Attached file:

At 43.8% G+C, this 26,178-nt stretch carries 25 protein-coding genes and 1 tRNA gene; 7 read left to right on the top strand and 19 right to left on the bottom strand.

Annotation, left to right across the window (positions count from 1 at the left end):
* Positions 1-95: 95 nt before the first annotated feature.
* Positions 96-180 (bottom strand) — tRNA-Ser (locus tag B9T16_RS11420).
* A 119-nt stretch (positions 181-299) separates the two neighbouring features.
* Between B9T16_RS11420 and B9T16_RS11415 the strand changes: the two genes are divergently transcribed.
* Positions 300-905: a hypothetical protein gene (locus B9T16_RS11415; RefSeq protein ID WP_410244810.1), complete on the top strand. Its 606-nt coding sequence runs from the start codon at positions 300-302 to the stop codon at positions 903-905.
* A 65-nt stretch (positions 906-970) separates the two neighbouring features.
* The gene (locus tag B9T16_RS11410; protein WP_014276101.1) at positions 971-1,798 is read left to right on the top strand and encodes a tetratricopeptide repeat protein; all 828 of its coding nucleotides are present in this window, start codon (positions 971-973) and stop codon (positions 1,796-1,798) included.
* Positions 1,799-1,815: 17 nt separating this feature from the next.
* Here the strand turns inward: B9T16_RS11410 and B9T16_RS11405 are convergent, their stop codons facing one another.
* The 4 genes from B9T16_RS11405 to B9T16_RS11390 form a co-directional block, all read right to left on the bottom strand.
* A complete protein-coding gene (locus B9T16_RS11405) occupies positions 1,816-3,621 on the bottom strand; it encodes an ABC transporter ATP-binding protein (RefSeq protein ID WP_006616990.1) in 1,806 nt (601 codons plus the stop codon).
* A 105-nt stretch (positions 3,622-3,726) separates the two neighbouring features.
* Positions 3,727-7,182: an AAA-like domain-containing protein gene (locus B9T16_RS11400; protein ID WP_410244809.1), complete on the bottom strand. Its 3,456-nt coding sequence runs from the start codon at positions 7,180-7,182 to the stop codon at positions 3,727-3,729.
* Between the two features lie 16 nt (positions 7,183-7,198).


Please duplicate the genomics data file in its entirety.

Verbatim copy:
At 43.8% G+C, this 26,178-nt stretch carries 25 protein-coding genes and 1 tRNA gene; 7 read left to right on the top strand and 19 right to left on the bottom strand.

Annotation, left to right across the window (positions count from 1 at the left end):
* Positions 1-95: 95 nt before the first annotated feature.
* Positions 96-180 (bottom strand) — tRNA-Ser (locus tag B9T16_RS11420).
* A 119-nt stretch (positions 181-299) separates the two neighbouring features.
* Between B9T16_RS11420 and B9T16_RS11415 the strand changes: the two genes are divergently transcribed.
* Positions 300-905: a hypothetical protein gene (locus B9T16_RS11415; RefSeq protein ID WP_410244810.1), complete on the top strand. Its 606-nt coding sequence runs from the start codon at positions 300-302 to the stop codon at positions 903-905.
* A 65-nt stretch (positions 906-970) separates the two neighbouring features.
* The gene (locus tag B9T16_RS11410; protein WP_014276101.1) at positions 971-1,798 is read left to right on the top strand and encodes a tetratricopeptide repeat protein; all 828 of its coding nucleotides are present in this window, start codon (positions 971-973) and stop codon (positions 1,796-1,798) included.
* Positions 1,799-1,815: 17 nt separating this feature from the next.
* Here the strand turns inward: B9T16_RS11410 and B9T16_RS11405 are convergent, their stop codons facing one another.
* The 4 genes from B9T16_RS11405 to B9T16_RS11390 form a co-directional block, all read right to left on the bottom strand.
* A complete protein-coding gene (locus B9T16_RS11405) occupies positions 1,816-3,621 on the bottom strand; it encodes an ABC transporter ATP-binding protein (RefSeq protein ID WP_006616990.1) in 1,806 nt (601 codons plus the stop codon).
* A 105-nt stretch (positions 3,622-3,726) separates the two neighbouring features.
* Positions 3,727-7,182: an AAA-like domain-containing protein gene (locus B9T16_RS11400; protein ID WP_410244809.1), complete on the bottom strand. Its 3,456-nt coding sequence runs from the start codon at positions 7,180-7,182 to the stop codon at positions 3,727-3,729.
* Between the two features lie 16 nt (positions 7,183-7,198).